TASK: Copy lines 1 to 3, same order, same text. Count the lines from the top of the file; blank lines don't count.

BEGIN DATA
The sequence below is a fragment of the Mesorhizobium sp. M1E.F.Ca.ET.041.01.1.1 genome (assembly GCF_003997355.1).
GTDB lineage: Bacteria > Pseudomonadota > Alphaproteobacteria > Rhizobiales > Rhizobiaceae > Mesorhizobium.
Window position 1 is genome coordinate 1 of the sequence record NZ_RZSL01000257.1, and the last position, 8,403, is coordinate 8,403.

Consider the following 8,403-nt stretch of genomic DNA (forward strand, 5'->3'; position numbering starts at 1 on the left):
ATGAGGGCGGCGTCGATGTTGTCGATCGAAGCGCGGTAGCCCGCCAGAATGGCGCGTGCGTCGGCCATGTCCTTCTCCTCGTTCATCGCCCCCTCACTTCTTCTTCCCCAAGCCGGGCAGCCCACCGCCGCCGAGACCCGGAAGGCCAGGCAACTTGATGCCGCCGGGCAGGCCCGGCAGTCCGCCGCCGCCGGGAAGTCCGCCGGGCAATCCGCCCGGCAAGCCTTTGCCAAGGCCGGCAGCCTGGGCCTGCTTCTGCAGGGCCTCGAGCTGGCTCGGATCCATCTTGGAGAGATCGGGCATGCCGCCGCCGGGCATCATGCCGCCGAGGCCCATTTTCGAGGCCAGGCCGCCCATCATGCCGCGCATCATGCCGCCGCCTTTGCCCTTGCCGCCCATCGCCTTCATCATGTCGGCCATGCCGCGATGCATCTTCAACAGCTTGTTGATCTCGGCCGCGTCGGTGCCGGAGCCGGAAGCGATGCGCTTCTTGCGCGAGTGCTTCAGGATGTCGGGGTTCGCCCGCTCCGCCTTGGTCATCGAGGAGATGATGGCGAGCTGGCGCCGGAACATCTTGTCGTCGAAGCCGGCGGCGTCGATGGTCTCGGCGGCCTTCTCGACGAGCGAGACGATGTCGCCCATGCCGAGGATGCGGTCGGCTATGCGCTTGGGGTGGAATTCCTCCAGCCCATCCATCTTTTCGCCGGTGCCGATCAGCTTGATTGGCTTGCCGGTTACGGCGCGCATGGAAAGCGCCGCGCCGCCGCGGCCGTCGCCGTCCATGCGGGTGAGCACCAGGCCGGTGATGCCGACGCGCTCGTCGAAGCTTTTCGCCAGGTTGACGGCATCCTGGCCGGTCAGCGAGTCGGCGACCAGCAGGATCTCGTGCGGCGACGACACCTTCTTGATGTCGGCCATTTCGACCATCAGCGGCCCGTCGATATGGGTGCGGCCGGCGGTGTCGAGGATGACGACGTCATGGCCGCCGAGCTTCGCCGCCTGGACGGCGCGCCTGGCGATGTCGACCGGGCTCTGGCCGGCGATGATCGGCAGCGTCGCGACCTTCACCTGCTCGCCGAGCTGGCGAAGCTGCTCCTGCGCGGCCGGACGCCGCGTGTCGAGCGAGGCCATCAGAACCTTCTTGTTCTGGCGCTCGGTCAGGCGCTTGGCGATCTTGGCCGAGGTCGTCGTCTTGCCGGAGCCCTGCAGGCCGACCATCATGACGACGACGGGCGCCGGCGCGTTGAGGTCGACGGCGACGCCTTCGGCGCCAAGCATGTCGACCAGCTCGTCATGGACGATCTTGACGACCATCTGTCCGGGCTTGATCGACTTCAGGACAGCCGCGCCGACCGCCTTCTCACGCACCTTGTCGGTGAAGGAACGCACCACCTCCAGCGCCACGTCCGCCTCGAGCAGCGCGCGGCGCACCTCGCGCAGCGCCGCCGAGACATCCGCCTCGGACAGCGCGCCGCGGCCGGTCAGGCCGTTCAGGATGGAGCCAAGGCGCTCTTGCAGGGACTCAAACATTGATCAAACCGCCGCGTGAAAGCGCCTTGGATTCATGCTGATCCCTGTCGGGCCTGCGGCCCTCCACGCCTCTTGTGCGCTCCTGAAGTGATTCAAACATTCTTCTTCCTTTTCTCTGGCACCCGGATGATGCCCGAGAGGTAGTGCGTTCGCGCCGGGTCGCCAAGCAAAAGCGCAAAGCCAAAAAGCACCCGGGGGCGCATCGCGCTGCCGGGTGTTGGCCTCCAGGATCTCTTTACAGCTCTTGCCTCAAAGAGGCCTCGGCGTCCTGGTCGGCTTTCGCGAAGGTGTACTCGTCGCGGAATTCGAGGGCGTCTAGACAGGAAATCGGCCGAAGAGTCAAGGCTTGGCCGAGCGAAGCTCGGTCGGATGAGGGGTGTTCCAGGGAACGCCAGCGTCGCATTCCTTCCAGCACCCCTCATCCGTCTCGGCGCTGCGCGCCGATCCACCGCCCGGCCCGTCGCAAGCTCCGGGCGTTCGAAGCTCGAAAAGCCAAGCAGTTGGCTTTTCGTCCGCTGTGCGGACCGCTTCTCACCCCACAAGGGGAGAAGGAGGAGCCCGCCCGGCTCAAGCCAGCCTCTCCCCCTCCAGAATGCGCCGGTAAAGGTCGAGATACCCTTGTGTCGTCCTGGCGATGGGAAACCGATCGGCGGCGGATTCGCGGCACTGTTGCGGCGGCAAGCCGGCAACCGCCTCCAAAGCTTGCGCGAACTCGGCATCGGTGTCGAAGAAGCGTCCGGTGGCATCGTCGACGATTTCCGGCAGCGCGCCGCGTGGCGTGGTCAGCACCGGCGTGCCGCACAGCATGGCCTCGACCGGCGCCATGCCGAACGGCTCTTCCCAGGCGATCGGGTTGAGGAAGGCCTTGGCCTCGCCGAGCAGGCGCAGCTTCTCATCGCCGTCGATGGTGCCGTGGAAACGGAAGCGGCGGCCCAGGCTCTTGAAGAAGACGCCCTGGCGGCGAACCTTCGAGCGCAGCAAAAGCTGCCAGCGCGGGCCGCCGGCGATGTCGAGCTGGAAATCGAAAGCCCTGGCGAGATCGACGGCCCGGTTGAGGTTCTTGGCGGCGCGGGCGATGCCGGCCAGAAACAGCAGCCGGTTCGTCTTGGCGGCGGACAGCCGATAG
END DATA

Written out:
The sequence below is a fragment of the Mesorhizobium sp. M1E.F.Ca.ET.041.01.1.1 genome (assembly GCF_003997355.1).
GTDB lineage: Bacteria > Pseudomonadota > Alphaproteobacteria > Rhizobiales > Rhizobiaceae > Mesorhizobium.
Window position 1 is genome coordinate 1 of the sequence record NZ_RZSL01000257.1, and the last position, 8,403, is coordinate 8,403.